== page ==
3) Homework/studying: From my experience, there was not a whole lot of homework assigned in high school. This is because most of the studying and learning was done in class, and everything you do in class helps lead you up to the tests/quizzes. In college, all of your studying and learning is mostly done outside of class. The concepts and materials are much more advanced and are given to rapidly. So in reality, you go to class to know what to study for and the homework that is given to you is one of the supplements for learning.

4) Responsibilities: In high school, my responsibilities were similar to what they are now as a student. That is to go to class, get involved, and be an active student. What’s only different in college is that you become a young adult. This means that you start to be in charge of yourself. You are responsible if you decide to go to class or not and the consequences are to be dealt with only yourself. You are in charge about whether you want to get involved or not because that is your future. You are also in charge of financial responsibilities that come with college as well. Don’t let this scare you though because I feel that college is a good way to learn about self-accountability and how to be an adult.

5) Social life: I think that in both places, high school and college, social life is what you make of it. You can choose to have little of it or a lot of it. It comes down to time management skills and self-care practice to have a healthy social life. In college, there are so many opportunities to meet new people and try new things, so it is important to make time for those experiences. Yes, hitting the books are important but I went to college for the experience, so I had to make it worthwhile by making time for a social life.

6) General college expectations vs general high school expectations: In high school, the expectations are set for you. In college, you set your own expectations for yourself. I’ll go back to the topic of accountability because the culture at college is that you should know or at least understand what professionalism is. If you miss an assignment then, that was a mistake you need to learn from because you won’t be able to turn it in later on like you can in high school. You won’t have teachers are counselors looking over your shoulder so be ready to become independent.

7) Testing: Testing in high school classes seemed to be more about whether you understand the concepts or not. Most of the time, the tests are based on a smaller pool of concepts. In college, the tests are referred to as exams and I feel that those are about whether you know the concepts or not. There aren’t redos for college exams so it’s all or nothing, that’s why studying is an actual thing of reality when you get to college,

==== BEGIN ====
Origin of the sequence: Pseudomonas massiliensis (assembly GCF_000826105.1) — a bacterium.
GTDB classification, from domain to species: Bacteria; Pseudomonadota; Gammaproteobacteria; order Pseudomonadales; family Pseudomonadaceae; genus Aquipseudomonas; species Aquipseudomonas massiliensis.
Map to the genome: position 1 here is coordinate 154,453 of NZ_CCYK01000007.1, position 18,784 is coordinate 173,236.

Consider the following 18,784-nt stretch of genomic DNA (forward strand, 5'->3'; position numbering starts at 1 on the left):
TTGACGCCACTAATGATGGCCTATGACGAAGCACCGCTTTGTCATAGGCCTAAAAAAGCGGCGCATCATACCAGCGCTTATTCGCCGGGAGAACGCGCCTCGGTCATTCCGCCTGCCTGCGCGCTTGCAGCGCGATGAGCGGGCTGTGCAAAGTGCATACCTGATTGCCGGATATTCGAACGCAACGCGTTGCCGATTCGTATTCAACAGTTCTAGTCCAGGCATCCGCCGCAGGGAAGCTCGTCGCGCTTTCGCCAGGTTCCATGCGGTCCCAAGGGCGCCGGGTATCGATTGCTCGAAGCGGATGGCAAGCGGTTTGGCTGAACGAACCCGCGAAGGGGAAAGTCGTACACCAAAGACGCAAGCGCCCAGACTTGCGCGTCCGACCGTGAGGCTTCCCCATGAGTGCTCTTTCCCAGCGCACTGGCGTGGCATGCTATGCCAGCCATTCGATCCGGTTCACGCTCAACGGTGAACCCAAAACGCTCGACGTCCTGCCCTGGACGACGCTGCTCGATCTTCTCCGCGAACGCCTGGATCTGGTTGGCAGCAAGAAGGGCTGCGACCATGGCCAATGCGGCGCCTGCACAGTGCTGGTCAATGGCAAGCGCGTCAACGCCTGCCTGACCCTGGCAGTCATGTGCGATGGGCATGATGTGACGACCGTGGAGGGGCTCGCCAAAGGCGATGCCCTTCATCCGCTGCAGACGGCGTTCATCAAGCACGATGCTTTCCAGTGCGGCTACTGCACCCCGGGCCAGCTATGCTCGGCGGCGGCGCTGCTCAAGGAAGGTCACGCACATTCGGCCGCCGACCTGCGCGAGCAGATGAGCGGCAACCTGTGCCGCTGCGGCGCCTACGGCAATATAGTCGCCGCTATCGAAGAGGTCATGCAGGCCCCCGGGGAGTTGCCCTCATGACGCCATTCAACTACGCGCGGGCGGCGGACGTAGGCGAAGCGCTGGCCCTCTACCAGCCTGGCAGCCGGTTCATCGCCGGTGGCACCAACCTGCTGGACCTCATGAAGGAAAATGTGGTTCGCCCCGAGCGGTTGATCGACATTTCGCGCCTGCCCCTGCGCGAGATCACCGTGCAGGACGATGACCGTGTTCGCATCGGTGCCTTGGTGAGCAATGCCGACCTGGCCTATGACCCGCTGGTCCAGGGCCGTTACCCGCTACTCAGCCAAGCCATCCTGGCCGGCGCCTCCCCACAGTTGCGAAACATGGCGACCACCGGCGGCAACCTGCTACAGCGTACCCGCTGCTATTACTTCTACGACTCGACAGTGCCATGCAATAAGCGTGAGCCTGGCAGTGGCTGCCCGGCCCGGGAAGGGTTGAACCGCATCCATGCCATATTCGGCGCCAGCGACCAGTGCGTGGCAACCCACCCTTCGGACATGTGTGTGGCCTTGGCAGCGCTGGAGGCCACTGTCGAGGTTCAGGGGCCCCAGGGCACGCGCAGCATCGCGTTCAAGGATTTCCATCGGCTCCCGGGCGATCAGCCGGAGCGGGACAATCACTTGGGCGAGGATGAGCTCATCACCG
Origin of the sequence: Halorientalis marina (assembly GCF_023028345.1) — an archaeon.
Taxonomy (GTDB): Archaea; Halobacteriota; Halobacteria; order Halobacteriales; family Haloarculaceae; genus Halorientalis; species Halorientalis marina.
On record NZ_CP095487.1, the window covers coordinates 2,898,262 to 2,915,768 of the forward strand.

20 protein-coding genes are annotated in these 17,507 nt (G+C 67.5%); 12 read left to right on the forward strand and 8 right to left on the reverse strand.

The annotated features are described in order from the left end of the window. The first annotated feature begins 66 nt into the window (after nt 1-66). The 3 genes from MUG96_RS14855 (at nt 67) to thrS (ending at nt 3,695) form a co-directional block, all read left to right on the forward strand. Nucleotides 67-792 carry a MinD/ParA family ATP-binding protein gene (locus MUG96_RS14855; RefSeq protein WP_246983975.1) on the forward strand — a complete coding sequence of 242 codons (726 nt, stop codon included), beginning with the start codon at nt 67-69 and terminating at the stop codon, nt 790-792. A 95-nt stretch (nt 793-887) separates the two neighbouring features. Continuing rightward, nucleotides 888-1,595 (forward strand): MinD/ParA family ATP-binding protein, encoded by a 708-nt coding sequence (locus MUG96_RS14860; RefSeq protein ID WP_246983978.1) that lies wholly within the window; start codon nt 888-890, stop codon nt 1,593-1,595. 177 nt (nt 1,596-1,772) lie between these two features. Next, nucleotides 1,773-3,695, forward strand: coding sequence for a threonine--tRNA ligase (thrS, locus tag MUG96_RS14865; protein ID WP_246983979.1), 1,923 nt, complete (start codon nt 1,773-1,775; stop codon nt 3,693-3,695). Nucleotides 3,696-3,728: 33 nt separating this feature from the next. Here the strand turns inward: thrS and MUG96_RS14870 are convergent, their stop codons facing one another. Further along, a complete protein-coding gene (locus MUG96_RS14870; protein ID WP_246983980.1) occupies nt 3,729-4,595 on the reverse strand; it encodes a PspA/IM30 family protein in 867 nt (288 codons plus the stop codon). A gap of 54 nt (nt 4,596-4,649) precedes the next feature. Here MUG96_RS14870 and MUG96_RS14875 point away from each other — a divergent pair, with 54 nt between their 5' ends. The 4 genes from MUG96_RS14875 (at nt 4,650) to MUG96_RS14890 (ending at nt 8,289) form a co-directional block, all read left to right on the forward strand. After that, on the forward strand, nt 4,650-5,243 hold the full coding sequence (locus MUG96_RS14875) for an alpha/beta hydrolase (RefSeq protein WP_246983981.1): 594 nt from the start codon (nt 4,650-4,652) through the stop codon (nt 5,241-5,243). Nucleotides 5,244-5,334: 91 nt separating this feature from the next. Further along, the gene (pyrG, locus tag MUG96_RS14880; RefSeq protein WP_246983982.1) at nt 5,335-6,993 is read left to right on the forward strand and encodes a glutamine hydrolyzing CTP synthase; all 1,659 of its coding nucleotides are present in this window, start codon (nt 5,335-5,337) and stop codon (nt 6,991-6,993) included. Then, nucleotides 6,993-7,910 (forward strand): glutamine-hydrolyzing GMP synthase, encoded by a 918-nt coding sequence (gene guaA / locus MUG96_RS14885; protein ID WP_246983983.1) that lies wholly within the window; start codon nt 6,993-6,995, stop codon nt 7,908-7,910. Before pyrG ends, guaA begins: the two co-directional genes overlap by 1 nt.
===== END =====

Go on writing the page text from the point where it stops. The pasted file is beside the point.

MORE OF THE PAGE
8) Assistance from teachers/professors: Teachers can see whether or not you are struggling in class and will tend to reach out to help you. But for college, you have to know when you are struggling and when you need to reach out for help yourself. The stigma about professors is that they don’t care about you or your grades. It is true to an extent because the expectation is that it’s your responsibility to take charge of your own education. Professors are willing to help you if you reach out to them.

9) Expenses: Learn how to budget and figure out your spending habits. The term “broke college student” is very real. During this time, you are away from your parents so you might not have the same financial support as you would living with them. But even if you are going to college in your hometown, expenses will come up left and right. The biggest thing will obviously be your school expenses. Not only tuition, but you’ll have to start buying textbooks for classes, technology fees, health and gym facility fees. If you’re living away from home, that’ll be rent, room & board, the list can go on. But to be smart about money management. I would advise you to look for and apply to as many scholarships. This was something I slacked on and did not realize there is so much money out there for you to use for school if you just applied.

Other questions:

10) What is your best piece of advice for North students venturing to college? For students who are venturing to college, be ready to become uncomfortable. Putting yourself outside of your comfort zone is a recipe for growth and success. It’s generic but I preach it because it’s true. Also don’t stress and worry about not knowing what area to study and what you want out of a career. If you do, great! If you don’t, great! When you venture onto college, it is a place where you will learn more about yourself than you will ever have. It is a journey and the answer will come. You might get involved with a club where you will find your passion or you’ll take a class where it turns out to be an interesting subject. The beauty is in the journey, so venture onto college to enjoy the journey and the experience.

11) do you have a job/internship? I currently work for the Iowa State University employee and labor relations department of human resources.